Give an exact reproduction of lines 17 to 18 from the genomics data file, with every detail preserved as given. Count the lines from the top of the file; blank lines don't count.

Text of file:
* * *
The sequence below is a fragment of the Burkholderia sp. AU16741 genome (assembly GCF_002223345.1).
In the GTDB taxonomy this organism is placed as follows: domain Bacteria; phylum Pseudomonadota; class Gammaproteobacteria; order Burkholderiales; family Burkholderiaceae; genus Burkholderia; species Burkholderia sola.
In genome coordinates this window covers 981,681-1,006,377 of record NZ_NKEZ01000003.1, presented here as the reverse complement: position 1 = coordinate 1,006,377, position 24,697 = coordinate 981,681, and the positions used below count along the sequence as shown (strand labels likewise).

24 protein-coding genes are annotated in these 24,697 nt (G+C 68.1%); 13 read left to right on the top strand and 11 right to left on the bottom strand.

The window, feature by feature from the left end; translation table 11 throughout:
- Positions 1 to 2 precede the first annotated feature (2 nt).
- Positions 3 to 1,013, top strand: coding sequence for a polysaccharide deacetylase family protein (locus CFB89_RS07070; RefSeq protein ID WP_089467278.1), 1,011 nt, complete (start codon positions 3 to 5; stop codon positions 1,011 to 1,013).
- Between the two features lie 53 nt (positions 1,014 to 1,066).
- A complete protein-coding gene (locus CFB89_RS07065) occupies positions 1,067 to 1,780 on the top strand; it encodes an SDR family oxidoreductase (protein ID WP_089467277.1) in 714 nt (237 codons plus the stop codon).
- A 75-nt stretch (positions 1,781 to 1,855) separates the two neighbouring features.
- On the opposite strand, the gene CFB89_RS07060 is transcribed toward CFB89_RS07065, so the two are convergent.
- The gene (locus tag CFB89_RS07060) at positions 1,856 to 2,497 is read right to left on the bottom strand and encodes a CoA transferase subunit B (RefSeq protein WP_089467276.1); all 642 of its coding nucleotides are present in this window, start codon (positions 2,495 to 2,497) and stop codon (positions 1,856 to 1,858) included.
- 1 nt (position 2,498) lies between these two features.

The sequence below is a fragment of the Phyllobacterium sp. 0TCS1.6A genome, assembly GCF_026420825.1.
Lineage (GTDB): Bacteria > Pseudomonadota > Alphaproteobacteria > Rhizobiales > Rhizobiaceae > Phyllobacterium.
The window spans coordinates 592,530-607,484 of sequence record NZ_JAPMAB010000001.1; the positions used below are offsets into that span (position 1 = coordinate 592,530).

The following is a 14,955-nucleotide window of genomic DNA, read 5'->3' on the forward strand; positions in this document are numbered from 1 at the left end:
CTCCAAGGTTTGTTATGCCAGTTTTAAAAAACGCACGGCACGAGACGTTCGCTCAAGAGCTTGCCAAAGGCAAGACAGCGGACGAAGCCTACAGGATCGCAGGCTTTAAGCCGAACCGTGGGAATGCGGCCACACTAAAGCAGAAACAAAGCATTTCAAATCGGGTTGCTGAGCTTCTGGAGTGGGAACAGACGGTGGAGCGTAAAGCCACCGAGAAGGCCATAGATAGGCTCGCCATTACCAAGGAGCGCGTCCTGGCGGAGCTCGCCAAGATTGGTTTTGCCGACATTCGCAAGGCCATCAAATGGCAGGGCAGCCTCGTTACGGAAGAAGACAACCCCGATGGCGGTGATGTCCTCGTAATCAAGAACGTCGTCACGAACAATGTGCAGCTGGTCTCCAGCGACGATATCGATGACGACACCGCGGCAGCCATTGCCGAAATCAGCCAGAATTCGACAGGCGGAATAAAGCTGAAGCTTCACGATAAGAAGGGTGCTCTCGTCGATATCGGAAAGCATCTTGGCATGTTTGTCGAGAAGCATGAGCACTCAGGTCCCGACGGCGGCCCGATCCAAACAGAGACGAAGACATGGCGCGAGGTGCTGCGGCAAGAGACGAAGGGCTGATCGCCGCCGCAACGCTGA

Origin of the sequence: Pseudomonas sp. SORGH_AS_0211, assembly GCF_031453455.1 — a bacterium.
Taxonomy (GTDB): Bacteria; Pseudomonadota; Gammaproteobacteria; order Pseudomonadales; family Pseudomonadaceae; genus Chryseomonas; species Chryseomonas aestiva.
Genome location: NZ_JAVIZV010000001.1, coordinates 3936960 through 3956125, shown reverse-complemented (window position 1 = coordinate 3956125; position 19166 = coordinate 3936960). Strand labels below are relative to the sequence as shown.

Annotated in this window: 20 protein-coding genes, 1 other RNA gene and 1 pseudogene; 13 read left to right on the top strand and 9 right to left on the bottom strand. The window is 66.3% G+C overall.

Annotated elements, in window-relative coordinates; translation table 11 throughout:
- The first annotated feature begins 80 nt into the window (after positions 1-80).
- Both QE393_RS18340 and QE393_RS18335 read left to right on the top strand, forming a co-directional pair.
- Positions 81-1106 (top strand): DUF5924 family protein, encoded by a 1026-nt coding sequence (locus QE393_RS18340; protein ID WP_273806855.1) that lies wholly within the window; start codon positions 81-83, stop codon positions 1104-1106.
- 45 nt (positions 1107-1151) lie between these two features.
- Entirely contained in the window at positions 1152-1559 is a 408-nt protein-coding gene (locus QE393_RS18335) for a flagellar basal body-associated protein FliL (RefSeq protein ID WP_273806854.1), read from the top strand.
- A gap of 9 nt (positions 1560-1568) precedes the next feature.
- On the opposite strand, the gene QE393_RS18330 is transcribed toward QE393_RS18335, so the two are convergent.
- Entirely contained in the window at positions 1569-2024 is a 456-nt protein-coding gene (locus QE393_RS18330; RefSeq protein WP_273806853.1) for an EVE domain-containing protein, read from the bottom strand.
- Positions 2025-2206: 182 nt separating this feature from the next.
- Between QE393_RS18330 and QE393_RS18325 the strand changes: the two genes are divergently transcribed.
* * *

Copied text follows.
The following is a 14,955-nucleotide window of genomic DNA, read 5'->3' on the forward strand; positions in this document are numbered from 1 at the left end:
CTCCAAGGTTTGTTATGCCAGTTTTAAAAAACGCACGGCACGAGACGTTCGCTCAAGAGCTTGCCAAAGGCAAGACAGCGGACGAAGCCTACAGGATCGCAGGCTTTAAGCCGAACCGTGGGAATGCGGCCACACTAAAGCAGAAACAAAGCATTTCAAATCGGGTTGCTGAGCTTCTGGAGTGGGAACAGACGGTGGAGCGTAAAGCCACCGAGAAGGCCATAGATAGGCTCGCCATTACCAAGGAGCGCGTCCTGGCGGAGCTCGCCAAGATTGGTTTTGCCGACATTCGCAAGGCCATCAAATGGCAGGGCAGCCTCGTTACGGAAGAAGACAACCCCGATGGCGGTGATGTCCTCGTAATCAAGAACGTCGTCACGAACAATGTGCAGCTGGTCTCCAGCGACGATATCGATGACGACACCGCGGCAGCCATTGCCGAAATCAGCCAGAATTCGACAGGCGGAATAAAGCTGAAGCTTCACGATAAGAAGGGTGCTCTCGTCGATATCGGAAAGCATCTTGGCATGTTTGTCGAGAAGCATGAGCACTCAGGTCCCGACGGCGGCCCGATCCAAACAGAGACGAAGACATGGCGCGAGGTGCTGCGGCAAGAGACGAAGGGCTGATCGCCGCCGCAACGCTGA